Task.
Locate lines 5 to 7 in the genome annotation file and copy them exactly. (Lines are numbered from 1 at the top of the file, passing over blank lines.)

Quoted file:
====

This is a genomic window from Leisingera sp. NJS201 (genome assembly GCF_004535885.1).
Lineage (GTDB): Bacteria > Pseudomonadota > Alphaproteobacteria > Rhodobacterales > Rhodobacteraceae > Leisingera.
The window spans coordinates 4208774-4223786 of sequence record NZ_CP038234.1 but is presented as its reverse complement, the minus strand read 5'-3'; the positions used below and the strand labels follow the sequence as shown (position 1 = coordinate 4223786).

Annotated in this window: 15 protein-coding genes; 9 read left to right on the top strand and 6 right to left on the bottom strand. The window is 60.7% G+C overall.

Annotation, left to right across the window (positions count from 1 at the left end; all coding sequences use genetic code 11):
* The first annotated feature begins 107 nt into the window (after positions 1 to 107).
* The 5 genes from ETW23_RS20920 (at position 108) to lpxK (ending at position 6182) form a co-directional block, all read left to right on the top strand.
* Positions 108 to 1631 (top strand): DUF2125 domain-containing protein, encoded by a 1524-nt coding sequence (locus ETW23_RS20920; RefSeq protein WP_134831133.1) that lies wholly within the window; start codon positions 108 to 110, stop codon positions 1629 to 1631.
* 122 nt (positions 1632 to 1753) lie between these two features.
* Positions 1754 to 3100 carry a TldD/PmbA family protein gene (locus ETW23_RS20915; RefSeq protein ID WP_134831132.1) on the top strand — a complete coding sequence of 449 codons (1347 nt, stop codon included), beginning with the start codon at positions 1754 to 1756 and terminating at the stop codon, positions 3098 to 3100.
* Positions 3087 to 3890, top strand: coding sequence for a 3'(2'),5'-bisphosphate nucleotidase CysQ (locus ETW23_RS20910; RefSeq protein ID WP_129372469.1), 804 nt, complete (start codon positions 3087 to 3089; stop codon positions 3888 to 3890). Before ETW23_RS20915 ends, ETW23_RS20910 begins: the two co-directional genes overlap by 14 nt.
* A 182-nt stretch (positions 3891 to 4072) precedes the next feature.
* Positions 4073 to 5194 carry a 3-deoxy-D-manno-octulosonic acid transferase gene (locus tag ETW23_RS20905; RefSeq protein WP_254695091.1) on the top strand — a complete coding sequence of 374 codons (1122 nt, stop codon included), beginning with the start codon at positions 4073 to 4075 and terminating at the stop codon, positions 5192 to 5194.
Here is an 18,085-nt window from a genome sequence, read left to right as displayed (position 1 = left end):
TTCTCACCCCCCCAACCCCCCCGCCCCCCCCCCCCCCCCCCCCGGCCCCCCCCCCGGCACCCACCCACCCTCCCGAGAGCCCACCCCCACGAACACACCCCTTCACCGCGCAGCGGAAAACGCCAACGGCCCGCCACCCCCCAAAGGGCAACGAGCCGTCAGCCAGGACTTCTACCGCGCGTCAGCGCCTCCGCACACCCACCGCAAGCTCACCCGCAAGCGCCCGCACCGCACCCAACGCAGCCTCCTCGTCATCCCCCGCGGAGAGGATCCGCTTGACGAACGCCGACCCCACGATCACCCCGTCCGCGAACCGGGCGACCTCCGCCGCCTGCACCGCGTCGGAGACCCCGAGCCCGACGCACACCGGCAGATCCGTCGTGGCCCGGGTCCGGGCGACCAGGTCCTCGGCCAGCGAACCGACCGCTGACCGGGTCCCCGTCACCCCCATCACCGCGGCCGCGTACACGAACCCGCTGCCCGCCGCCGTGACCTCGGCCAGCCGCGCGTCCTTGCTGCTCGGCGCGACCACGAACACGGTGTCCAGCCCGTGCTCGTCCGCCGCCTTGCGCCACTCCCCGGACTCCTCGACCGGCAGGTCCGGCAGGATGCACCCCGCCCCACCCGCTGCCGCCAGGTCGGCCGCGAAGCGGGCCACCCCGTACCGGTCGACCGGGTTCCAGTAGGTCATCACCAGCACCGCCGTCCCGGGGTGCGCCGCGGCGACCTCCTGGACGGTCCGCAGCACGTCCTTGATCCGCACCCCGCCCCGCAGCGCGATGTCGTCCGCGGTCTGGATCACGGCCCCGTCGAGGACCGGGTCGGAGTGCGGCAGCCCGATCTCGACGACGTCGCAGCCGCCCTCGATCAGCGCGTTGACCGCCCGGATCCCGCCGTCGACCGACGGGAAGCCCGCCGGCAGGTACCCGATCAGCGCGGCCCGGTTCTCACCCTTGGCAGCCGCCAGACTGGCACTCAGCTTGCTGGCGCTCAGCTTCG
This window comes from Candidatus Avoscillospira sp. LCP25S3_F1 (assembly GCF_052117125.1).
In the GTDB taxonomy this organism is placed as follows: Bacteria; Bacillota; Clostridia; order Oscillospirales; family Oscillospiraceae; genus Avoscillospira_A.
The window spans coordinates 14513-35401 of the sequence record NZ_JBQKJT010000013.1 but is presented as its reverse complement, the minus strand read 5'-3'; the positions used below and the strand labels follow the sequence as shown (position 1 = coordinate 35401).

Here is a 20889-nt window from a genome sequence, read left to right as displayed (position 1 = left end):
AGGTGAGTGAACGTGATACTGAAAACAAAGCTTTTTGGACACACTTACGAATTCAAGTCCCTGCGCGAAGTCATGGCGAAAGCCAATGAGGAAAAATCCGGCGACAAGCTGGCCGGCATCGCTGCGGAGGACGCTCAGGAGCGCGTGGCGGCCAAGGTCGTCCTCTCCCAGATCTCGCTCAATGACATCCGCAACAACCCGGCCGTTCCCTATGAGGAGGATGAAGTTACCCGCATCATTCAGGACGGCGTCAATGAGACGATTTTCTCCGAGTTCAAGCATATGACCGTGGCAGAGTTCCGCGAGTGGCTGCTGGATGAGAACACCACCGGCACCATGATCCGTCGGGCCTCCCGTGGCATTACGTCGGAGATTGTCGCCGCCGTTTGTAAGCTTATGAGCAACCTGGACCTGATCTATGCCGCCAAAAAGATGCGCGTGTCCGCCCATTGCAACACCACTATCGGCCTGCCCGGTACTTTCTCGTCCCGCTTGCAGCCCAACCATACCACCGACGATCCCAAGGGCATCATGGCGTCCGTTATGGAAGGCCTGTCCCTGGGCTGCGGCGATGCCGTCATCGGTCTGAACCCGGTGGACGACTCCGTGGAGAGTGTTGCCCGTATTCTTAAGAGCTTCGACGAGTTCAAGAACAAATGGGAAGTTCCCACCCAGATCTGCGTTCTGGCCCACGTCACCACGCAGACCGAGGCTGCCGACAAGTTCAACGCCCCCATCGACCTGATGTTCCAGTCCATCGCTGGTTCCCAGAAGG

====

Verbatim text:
Annotation, left to right across the window (positions count from 1 at the left end; all coding sequences use genetic code 11):
* The first annotated feature begins 107 nt into the window (after positions 1 to 107).
* The 5 genes from ETW23_RS20920 (at position 108) to lpxK (ending at position 6182) form a co-directional block, all read left to right on the top strand.